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WhiskeySierraCharlie's El Paso Subdivision Photo Gallery

Photo Gallery of the BNSF El Paso Subdivision

BNSF MBELELP - Elmendorf, NM
Please click image to see a larger version.

Scroll down past the intro to see the rest of the photos.

Often overlooked and seldom photographed, BNSF's former Santa Fe El Paso Subdivision, sometimes known as "the Horny Toad", stretches 240 miles from Albuquerque to El Paso. It's not hard to see why it's overlooked: the El Paso Sub hosts an average of three to five daily trains (not counting locals and roadswitchers), while BNSF's "transcon", the former Santa Fe route from Chicago to California which cuts through New Mexico's midsection from east to west, is host to several dozen. If you were a visitor from out of state and you wanted to spend a few days photographing BNSF trains, which line would you set your sights on? I thought so.

Yet, part of the charm and appeal of the El Paso Subdivision is in the dramatic difference in operations between it and the high-traffic, (mostly) double-tracked Clovis and Gallup Subdivisions. In contrast to BNSF's transcon trackage, the El Paso Sub has a real "down-home", branchline feel to it. Dispatched by TWC (Track Warrant Control), and with not a block signal to be found anywhere south of Belen, the line features railroading at a more leisurely pace, with trains operating at a maximum speed of 49 mph. There are only a few long sidings scattered along the line, resulting in crews having to endure some loooong waits for opposing trains. When a train pulls out of a siding, one crew member of the train will stay on the ground behind the train to line the switch back; the train will then back up (under the provisions of GCOR Rule 6.6) on the main track between the siding switches to pick him up on the head end! In other words, the El Paso Sub is simply a different BNSF than one experiences standing along the Clovis Sub at Willard or the Gallup Sub at Rio Puerco, watching a seemingly never-ending parade of intermodal trains rumble by at 70 miles per hour!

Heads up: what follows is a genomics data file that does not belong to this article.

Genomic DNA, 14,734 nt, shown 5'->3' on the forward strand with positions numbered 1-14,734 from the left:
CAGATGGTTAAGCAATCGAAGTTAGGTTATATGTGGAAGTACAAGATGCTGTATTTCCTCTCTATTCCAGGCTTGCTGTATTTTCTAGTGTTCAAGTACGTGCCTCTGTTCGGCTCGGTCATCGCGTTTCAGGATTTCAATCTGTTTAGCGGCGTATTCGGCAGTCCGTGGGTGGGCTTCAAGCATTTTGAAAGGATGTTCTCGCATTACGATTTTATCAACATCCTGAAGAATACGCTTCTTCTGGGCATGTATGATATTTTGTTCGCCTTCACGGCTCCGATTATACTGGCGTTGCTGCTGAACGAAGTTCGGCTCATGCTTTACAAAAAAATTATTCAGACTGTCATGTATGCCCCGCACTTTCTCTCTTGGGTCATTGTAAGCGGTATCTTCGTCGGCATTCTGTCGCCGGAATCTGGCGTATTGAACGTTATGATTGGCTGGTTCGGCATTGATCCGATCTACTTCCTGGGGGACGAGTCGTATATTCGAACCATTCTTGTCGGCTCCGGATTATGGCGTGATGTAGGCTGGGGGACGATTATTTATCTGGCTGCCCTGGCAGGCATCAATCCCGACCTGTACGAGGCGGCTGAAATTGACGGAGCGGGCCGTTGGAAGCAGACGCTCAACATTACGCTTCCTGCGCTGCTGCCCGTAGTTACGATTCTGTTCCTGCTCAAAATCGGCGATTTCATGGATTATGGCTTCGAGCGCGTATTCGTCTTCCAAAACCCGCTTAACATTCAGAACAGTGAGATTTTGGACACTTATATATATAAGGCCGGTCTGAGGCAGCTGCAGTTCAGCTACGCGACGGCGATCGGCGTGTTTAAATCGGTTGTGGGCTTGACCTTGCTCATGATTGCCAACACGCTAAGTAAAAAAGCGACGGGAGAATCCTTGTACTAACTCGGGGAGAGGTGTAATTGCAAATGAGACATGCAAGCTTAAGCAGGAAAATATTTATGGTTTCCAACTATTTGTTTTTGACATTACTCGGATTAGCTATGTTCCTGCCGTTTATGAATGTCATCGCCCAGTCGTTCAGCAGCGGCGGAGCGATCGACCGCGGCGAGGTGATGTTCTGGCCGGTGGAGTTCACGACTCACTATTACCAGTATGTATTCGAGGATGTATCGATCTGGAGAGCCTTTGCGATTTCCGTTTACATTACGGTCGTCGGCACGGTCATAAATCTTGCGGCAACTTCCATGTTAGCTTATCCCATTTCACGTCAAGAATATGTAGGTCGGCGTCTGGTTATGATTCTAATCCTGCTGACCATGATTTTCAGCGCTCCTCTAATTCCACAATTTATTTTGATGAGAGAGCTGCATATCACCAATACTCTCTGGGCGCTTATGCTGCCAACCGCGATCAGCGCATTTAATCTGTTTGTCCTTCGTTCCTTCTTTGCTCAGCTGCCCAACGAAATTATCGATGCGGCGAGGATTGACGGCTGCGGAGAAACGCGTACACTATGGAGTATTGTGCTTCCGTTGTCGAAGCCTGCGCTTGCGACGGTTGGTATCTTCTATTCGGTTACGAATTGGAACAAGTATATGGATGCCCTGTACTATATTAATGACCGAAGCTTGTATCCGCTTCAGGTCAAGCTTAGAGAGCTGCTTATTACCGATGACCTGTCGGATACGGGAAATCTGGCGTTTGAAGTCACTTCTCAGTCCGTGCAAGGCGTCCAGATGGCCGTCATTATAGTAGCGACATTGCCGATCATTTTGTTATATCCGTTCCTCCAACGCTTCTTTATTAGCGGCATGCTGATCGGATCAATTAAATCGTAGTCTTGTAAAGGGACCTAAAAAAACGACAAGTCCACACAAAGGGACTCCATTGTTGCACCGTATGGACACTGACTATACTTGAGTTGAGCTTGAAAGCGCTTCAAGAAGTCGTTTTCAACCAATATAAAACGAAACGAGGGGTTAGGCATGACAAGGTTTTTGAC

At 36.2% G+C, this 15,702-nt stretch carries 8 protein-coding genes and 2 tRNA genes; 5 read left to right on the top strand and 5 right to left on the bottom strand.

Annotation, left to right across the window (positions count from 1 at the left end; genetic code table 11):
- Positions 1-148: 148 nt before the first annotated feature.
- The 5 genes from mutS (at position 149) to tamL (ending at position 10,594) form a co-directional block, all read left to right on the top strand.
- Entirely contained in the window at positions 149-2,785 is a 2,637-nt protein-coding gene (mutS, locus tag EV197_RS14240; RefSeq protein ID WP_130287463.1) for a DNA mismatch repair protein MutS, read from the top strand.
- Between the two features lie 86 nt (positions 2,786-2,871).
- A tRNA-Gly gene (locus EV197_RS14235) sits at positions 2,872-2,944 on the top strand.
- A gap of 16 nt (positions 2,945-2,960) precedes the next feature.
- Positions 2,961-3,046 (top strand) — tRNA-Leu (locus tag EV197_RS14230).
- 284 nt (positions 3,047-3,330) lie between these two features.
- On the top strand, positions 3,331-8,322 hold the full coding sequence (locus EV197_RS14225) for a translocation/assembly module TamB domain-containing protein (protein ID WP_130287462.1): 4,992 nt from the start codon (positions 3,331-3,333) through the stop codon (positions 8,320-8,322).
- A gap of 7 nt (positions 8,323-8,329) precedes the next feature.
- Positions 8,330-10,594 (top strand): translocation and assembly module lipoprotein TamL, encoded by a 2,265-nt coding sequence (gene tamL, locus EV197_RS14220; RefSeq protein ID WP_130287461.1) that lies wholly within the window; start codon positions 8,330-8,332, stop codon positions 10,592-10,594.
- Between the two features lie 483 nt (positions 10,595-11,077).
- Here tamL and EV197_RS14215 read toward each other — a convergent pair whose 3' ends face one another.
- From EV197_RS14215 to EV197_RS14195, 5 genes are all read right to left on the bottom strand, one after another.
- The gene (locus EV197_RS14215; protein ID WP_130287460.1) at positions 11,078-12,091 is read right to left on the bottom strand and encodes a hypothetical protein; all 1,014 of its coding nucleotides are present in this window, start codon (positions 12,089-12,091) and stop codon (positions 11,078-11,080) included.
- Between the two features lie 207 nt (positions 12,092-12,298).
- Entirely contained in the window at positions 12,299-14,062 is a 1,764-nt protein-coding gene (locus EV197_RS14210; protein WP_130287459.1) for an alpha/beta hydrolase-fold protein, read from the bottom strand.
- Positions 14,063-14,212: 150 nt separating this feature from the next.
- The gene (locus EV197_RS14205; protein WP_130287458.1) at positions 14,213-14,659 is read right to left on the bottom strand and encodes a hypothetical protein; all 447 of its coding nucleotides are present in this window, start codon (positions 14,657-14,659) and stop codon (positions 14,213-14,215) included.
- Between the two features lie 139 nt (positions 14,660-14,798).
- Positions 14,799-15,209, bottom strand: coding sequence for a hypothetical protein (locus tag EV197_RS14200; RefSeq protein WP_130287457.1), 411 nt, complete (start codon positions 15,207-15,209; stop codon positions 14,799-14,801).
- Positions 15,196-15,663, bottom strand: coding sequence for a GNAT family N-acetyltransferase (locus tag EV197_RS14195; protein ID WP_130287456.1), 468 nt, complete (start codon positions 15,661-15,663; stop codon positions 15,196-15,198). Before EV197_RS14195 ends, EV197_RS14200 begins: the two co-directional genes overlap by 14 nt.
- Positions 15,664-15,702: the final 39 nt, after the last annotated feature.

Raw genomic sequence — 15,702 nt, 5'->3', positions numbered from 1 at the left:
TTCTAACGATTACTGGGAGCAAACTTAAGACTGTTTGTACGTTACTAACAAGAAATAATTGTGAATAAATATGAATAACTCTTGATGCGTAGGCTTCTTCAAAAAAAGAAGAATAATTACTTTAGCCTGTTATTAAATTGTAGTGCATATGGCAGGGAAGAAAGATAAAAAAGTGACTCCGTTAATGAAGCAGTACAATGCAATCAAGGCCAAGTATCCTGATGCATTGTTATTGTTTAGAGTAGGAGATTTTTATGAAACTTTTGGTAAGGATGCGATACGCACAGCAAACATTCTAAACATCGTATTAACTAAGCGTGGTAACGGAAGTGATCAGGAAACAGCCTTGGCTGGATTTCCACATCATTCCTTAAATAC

As far as traffic goes, locals pretty much make " all the stops " and even the through freights (the daily MBELELP and MELPBEL trains between Belen and El Paso) perform work at one or two locations along the way, usually Rincon and/or Vinton.

Also plying El Paso Sub rails -- in addition to locals and mixed freights -- are occasional unit trains loaded with grain destined to Mexico and unit vehicle trains loaded with Mexican-built autos. The El Paso Sub also hosts occasional unit coal trains, loaded with New Mexico coal destined for power plants in Arizona via the Union Pacific at Deming. The coal trains diverge from the El Paso Sub at Rincon, travelling over the former BNSF Deming Subdivision (now operated by the Southwestern RR) to reach UP rails at Deming.

Next time you're in New Mexico, come see why the El Paso Sub has an appeal all of its own. Spend a few days along the line, and you'll probably see a little bit of everything: coal, grain, manifest freight, locals, and maybe even a unit vehicle train. The trains -- when you can find 'em -- look as good down here as they do on the transcon. The scenery ain't bad, either. And...(shhhhh!...this is our little secret...) no one else is shooting photos down here!

Please click any of the following thumbnails to see a larger image.

  BNSF San Antone Local, San Acacia, NM   BNSF 980 at San Acacia, NM   eastbound local north of Socorro at Escondida, NM
  San Antone local heads west toward San Antonio in 1999   MBELELP passes San Antonio Station sign, February 2000   BNSF 4828 south of San Antonio, NM -- October, 2000
  LNMX0041 westbound near Elmendorf, NM -- February 2000   BNSF 746 leads westbound coal loads approaching Elmendorf, NM   BNSF 746 leads CMCMDCH into Rincon, NM -- February 1999
  LNMX0041 arrives at Rincon, NM   MBELELP approaches Rincon, NM -- Feburary 2000   BNSF 8250, westbound near Tonuco, NM -- November 1998
  BNSF GP60M on the El Paso local, Vinton, TX -- October 2001   BNSF El Paso local and UP traffic, El Paso TX - October 2001   MELPBEL departs El Paso, TX -- October 2001

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All photographs and text on this website © 2002 by Wes Carr.
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